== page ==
About Matthew Wrather

Matthew Wrather (SAG-AFTRA/AEA) is an actor whose career, begun as a child in his native Los Angeles, spans two decades and three continents. Matt appeared alongside Sam Waterston in Travesties at Long Wharf Theater and alongside Ed Asner in the short film The Raft. Additional film credits include the titular character in Lucas Mirelles’s black comedy A Bad Person and a would-be terrorist with pangs of conscience in Iris Hefler’s Brother’s Keeper, produced by Academy Award-winner Bobby Moresco. Stage work includes Lt. Charles in The Adding Machine, directed by SITI Company’s J. Ed Araiza, and the initial reading of Paula Vogel’s A Civil War Christmas, directed by Tina Landau. Beyond acting, Matt is an accomplished singer, pianist, and composer, with two full-length musicals and dozens of musical theater songs to his credit. And he is founder and editor-in-chief of Overthinking It, a successful website for pop culture nerds. He holds an M.F.A. from UCLA and his B.A. from Yale.

For ten years, Matt was a member of Actors’ Repertory Theatre at Santa Monica Playhouse in his native Los Angeles, appearing in nearly one thousand performances of some four dozen productions and touring with the company internationally. There, he collaborated with award-winning playwright Evelyn Rudie on book, music, and lyrics for two full-length works, the experimental musical dreamward and the LA hit Backstreet, an adaptation of Sholom Asch’s God of Vengeance, which played nine months on the Los Angeles stage with Matt co-starring.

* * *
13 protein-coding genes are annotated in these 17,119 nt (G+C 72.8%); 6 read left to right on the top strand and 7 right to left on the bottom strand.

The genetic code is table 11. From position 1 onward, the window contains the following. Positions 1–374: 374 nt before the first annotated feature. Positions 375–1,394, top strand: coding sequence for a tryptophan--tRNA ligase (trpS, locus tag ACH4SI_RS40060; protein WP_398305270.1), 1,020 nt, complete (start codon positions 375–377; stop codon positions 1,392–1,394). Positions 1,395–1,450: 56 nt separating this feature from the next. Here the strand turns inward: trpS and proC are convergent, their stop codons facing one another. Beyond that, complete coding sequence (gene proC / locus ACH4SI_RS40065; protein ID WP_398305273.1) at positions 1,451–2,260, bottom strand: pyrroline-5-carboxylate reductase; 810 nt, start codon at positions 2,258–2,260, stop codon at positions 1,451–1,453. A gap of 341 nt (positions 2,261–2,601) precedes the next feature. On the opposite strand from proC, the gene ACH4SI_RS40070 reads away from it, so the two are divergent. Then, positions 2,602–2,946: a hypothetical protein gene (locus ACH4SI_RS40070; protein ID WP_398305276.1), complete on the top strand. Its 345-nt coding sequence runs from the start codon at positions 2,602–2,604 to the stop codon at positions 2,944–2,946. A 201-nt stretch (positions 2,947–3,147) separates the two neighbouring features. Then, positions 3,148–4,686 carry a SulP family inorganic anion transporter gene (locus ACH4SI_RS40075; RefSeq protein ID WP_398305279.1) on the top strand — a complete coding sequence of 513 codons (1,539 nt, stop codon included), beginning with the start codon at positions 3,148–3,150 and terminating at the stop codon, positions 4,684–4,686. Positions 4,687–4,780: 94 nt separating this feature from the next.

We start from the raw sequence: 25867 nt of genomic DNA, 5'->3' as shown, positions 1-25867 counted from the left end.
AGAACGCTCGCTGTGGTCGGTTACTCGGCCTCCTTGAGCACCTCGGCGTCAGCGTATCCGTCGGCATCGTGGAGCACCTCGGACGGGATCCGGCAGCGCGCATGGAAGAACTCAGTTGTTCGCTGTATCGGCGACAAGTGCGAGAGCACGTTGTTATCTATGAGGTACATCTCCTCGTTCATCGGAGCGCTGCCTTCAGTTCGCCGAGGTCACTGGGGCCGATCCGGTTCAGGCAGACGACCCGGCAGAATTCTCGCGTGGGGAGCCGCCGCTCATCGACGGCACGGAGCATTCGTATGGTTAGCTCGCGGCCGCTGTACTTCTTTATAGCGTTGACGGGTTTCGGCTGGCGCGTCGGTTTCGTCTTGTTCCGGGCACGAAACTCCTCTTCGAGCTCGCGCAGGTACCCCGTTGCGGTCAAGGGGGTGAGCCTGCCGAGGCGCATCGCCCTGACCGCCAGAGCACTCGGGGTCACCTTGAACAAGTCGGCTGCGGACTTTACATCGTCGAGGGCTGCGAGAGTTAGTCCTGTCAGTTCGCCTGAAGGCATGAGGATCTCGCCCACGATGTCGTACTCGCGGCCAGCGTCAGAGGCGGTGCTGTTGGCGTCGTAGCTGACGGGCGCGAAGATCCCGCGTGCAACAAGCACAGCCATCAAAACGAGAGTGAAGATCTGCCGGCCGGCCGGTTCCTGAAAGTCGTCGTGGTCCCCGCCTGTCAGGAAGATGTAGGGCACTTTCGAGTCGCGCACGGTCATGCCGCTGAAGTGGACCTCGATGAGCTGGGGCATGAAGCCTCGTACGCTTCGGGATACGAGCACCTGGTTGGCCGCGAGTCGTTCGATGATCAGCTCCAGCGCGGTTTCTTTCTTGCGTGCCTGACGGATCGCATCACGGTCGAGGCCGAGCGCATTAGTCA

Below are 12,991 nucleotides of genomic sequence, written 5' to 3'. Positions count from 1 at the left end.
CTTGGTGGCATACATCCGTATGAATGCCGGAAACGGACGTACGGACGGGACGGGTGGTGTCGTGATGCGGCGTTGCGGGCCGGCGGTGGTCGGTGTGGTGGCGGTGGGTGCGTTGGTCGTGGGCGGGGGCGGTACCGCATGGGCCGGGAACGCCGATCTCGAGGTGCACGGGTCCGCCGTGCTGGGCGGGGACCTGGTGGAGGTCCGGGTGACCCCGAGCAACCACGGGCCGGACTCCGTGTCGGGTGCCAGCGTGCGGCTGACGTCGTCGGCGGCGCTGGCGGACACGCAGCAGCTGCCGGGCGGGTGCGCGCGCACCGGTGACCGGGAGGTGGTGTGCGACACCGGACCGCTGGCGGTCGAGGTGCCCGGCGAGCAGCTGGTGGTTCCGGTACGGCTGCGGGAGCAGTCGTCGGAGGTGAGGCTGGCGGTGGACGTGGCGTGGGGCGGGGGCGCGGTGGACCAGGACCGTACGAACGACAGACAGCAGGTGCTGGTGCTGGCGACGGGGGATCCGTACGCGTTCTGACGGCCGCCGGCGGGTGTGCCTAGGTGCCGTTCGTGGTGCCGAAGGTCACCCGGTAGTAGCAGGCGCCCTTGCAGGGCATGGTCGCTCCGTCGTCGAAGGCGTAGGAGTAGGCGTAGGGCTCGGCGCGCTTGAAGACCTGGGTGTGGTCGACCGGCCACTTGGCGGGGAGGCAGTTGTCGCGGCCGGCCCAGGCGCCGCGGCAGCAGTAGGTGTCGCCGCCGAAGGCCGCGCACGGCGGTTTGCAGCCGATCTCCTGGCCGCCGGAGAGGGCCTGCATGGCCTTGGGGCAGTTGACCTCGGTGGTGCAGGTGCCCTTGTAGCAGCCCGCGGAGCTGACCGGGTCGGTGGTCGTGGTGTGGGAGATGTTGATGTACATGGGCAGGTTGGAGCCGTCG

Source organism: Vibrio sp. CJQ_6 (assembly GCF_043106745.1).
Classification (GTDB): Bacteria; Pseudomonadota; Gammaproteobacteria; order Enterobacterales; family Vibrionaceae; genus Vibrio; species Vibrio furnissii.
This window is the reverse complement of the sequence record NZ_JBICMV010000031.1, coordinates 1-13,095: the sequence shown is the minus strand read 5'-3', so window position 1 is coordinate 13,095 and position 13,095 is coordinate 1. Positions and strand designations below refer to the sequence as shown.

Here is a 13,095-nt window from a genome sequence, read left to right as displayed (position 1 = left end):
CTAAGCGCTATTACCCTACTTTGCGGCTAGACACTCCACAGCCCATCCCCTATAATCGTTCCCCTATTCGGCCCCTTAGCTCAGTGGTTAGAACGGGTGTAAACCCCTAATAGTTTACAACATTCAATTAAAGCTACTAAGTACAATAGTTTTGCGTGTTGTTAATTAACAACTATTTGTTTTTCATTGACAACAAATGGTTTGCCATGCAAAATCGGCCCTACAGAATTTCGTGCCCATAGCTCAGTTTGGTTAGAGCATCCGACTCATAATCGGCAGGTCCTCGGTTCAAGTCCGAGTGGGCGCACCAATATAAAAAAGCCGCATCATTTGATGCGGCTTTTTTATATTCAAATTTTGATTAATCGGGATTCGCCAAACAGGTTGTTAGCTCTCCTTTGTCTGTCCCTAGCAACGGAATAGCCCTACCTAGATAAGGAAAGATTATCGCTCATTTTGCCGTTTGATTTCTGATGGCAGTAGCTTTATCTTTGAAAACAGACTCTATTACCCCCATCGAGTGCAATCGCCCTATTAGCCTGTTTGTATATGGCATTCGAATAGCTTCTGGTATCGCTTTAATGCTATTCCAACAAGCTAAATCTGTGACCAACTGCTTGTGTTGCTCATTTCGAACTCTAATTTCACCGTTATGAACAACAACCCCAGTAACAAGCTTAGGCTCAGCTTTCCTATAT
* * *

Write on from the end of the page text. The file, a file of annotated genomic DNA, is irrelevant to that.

Matt graduated from Yale College in 2002 with a degree in writing poetry, and after valiantly trying to hold down a civilian job, rededicated himself to theater and film full-time.

While in New Haven, Matt was a Resident Artist in Long Wharf Theatre’s Next Stage program from 2006–2007. He is, in absentia, producer-at-large with New Haven Theater Company, a revolutionary collective dedicated to redefining live theater for the audiences of the next generation. With NHTC, Matt has performed in storefronts, parking spaces, and city busses, as well as traditional theater venues. New York appearances include the FringeNYC production of KNB: The Romantical Comical Nautical Musical (review) and Fall Out in the underground “Binge” Festival.